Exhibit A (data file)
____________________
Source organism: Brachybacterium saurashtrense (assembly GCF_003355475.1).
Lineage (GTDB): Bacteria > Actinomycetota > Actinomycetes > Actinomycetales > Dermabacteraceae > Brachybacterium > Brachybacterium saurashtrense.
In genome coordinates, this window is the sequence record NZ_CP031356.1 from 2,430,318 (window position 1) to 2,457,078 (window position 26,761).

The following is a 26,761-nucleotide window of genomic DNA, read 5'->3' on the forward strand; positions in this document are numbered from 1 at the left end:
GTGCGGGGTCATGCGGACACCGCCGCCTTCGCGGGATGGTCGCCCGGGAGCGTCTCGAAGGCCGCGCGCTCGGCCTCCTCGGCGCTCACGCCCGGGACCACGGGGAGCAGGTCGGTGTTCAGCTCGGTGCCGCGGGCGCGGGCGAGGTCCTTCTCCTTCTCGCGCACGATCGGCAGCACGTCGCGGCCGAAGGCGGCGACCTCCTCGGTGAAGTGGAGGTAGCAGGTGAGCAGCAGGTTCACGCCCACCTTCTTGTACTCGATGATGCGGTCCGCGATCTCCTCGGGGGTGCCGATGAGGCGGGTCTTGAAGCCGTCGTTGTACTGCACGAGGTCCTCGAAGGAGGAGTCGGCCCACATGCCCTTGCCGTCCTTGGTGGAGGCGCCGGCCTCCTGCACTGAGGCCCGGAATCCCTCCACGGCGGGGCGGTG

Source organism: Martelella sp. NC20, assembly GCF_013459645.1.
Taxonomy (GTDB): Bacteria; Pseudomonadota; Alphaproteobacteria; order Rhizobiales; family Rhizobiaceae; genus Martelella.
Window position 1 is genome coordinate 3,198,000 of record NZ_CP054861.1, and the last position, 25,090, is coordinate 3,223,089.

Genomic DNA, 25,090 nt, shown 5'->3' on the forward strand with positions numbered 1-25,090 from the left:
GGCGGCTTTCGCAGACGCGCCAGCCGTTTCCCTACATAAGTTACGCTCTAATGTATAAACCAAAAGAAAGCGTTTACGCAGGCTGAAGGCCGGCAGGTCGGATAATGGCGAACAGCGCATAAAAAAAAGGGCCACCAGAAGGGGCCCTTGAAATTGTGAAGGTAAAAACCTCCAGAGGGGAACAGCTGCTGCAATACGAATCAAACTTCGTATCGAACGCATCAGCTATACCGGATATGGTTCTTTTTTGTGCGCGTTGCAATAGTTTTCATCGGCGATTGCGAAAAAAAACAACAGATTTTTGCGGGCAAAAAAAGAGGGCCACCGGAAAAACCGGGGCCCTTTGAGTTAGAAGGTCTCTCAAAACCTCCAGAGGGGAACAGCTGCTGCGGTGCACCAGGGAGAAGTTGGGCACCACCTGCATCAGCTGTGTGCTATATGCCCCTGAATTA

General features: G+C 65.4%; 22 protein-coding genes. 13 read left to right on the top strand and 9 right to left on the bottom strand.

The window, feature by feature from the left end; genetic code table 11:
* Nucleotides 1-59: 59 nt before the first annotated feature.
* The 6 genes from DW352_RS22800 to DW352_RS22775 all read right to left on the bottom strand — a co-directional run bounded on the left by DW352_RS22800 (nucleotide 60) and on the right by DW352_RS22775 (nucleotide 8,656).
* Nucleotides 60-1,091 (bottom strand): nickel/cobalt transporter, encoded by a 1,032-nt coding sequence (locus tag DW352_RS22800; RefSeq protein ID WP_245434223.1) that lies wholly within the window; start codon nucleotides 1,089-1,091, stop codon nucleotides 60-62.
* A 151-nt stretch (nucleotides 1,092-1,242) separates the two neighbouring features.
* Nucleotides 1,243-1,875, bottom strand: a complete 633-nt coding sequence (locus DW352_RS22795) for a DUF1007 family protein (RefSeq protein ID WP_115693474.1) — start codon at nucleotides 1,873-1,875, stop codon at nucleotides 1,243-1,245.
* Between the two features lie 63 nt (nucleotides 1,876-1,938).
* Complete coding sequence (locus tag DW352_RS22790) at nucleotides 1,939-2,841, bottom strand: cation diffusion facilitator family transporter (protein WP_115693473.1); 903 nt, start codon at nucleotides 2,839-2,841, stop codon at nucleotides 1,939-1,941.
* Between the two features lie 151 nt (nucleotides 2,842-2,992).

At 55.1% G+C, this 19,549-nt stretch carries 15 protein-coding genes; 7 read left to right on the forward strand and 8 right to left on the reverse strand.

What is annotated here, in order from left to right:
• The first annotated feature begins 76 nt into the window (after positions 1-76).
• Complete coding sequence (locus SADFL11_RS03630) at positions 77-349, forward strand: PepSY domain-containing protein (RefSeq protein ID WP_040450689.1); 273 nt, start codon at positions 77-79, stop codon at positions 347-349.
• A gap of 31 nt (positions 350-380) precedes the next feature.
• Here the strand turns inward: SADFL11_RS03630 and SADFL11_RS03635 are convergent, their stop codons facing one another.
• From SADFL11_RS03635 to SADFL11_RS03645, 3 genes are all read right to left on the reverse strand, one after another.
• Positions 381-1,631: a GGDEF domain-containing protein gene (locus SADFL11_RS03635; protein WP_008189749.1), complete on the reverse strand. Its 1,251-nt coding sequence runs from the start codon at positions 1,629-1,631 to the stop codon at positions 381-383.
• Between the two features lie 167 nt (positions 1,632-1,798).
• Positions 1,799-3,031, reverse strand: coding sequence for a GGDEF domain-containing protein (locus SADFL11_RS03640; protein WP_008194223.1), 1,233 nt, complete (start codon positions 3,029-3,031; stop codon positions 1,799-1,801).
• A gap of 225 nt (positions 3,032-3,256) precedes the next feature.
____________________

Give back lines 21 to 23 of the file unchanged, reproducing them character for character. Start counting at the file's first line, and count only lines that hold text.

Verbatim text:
At 55.1% G+C, this 19,549-nt stretch carries 15 protein-coding genes; 7 read left to right on the forward strand and 8 right to left on the reverse strand.

What is annotated here, in order from left to right:
• The first annotated feature begins 76 nt into the window (after positions 1-76).